Two senior officials in Burlington Mayor Miro Weinberger’s administration are stepping down.
Brian Lowe, the city’s chief innovation officer, and David White, director of city planning and zoning, are the latest city officials to head toward the exits.
The city’s head attorney, Eileen Blackwood, is leaving June 30 after nine years in the Job. Luke McGowen left in early February to become an adviser at the White House. Ward 3 Progressive City Councilor Brian Pine was recently appointed to take his place.
Olivia LaVecchia, the mayor’s spokesperson, left in early April to pursue a city and regional planning degree in grad school. Weinberger’s most recent campaign manager — Samantha Sheehan, who also directed Lt. Gov. Molly Gray’s successful campaign — took LaVecchia’s place. Former police commission member Kerin Durfee was recently appointed to fill a vacancy as city’s human resources director.
And the city still doesn’t have a permanent chief of police. Jon Murad has been acting chief since June 2020 and has expressed interest in being appointed as the chief. Weinberger announced last month that the police chief search will resume; it was postponed during the pandemic.
Burlington is hardly the only local government experiencing turnover in the country right now.
The New York Times reports that mayors across the country are deciding not to run for reelection, citing pandemic burnout. Many have said the traumas and crises of Covid-19 have made the jobs unbearable.
And it’s not just government jobs. Experts expect mass turnover in various industries, as many stuck with their current jobs during the pandemic, and demand has pent up for career pivoting.
While Weinberger confirmed to VTDigger Wednesday that he’s staying put after recently winning a fourth term, he acknowledged that the city is experiencing considerable turnover. But he said that isn’t unusual at the start of a new mayoral term, and his administration experienced similar exits in 2018.
“I actually ask for people at the beginning of a new term to reflect on where they’re at,” Weinberger said. “I would much prefer turnover at the beginning of a term than closer toward the end of the term.”
He said city jobs can be grueling and pandemic burnout is a real issue that workplaces need to account for. But Lowe and White planned their exits before the pandemic and are not leaving because of burnout, Weinberger said. Both men said the same to VTDigger. The same is true for Blackwood, Weinberger said.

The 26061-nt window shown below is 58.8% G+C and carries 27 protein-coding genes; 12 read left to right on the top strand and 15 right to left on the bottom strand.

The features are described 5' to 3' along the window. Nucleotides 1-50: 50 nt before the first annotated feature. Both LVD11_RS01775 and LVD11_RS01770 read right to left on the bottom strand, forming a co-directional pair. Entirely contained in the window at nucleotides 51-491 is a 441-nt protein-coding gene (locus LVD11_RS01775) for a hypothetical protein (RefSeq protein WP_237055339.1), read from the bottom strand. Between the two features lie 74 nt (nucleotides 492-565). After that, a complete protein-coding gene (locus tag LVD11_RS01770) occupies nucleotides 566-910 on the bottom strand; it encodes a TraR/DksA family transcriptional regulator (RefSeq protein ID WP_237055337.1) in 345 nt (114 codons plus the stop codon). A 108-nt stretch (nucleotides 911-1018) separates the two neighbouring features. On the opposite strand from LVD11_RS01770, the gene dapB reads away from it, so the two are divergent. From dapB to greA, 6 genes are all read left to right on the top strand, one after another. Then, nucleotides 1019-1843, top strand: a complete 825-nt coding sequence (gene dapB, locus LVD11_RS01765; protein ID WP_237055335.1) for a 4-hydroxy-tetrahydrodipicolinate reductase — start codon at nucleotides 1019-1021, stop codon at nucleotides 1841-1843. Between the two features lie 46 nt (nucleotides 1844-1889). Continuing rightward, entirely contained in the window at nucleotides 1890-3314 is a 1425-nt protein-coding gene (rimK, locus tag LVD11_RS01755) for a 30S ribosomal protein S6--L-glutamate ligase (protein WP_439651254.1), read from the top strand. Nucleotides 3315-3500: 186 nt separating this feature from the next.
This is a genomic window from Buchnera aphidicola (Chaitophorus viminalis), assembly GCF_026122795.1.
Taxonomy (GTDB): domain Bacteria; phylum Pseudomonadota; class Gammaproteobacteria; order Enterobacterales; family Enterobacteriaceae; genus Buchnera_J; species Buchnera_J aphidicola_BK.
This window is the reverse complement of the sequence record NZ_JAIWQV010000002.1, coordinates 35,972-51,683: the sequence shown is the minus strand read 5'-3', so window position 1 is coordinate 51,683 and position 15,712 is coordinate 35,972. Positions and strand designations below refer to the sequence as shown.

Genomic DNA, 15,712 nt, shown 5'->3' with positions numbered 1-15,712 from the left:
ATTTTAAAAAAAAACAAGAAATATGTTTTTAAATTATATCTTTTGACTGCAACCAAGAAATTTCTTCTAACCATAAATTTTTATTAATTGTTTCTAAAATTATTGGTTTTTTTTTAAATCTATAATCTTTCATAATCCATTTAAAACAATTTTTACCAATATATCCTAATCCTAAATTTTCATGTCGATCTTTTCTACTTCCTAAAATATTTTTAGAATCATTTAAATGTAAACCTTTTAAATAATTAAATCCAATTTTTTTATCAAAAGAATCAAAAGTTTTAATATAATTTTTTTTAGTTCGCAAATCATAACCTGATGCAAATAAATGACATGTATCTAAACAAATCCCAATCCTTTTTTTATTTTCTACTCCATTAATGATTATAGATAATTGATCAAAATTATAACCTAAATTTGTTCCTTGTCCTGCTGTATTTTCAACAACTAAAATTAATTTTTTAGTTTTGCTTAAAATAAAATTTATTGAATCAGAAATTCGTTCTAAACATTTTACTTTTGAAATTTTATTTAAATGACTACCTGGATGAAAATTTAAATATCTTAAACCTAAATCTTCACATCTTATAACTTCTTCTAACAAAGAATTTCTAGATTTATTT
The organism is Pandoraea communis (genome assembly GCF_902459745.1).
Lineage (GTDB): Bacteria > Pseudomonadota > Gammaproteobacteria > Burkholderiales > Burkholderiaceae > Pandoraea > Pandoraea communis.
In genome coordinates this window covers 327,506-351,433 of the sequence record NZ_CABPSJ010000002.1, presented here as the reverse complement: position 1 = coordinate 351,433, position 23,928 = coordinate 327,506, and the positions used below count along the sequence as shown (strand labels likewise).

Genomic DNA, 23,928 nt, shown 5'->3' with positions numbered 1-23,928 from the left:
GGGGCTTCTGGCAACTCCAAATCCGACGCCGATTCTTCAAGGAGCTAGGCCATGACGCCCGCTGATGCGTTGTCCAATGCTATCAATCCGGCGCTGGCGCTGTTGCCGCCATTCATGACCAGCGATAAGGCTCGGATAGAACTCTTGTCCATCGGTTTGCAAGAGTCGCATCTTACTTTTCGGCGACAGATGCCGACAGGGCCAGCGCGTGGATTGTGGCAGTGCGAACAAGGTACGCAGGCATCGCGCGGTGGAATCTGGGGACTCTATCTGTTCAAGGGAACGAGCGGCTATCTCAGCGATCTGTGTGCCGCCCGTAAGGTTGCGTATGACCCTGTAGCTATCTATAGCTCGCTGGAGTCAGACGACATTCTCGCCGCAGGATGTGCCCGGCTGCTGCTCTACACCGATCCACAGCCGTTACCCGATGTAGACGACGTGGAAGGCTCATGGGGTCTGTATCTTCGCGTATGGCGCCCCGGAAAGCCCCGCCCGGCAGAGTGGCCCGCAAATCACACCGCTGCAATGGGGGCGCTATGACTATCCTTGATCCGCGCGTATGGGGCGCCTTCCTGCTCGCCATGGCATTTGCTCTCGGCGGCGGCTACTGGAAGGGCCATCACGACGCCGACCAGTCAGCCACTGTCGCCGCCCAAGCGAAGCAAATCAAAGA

White told VTDigger he’ll continue working part-time in the planning and zoning division as a senior adviser so that he can stick with the work while spending more time with his grandkids.
White said he and his staff have pivoted the past 14 months to prop up the city’s Covid-19 analytics, and they’re just starting to go back to work as usual. He said he probably would have left sooner, but it was “all hands on deck” for the city’s Covid-19 response.
“I kind of hung in there to do this for another year and I’m just ready to make a transition to less night meetings,” White said.
He’s worked for the city for 26 years, 13 of them as head of zoning and planning; he was also interim director of the Community Economic Development Office in 2019. White said there’s no definite end date for his current role. He’ll stay until a search for his replacement is completed.
Lowe’s last day with the city is June 4. He told VTDigger now is the right time to leave his chief innovation job, as the pandemic has begun to subside. He’s held the position since 2018 and worked in Burlington city government for seven and a half years.
He said he’ll remain in the Burlington area and has a few new professional opportunities, but declined to name his next move.
Lowe was a regular at the mayor’s weekly Covid-19 briefings and helped organize a trove of the city’s data on Covid-19 case rates and immunization levels. He also worked to bring the city’s Covid-19 wastewater detection system online, which used tests in an effort to get an early line on where outbreaks of the virus were going to take place.
“During the pandemic, I’ve had all kinds of additional responsibilities, which has been great,” Lowe said. “With that really hopefully coming to a close, it made sense for me just to kind of assess.”
He echoed the mayor’s sentiment that turnover is common when a new term begins. He said he wouldn’t attribute his exit to Covid burnout.
“I genuinely loved the work,” he said. “It just felt like the right time.”
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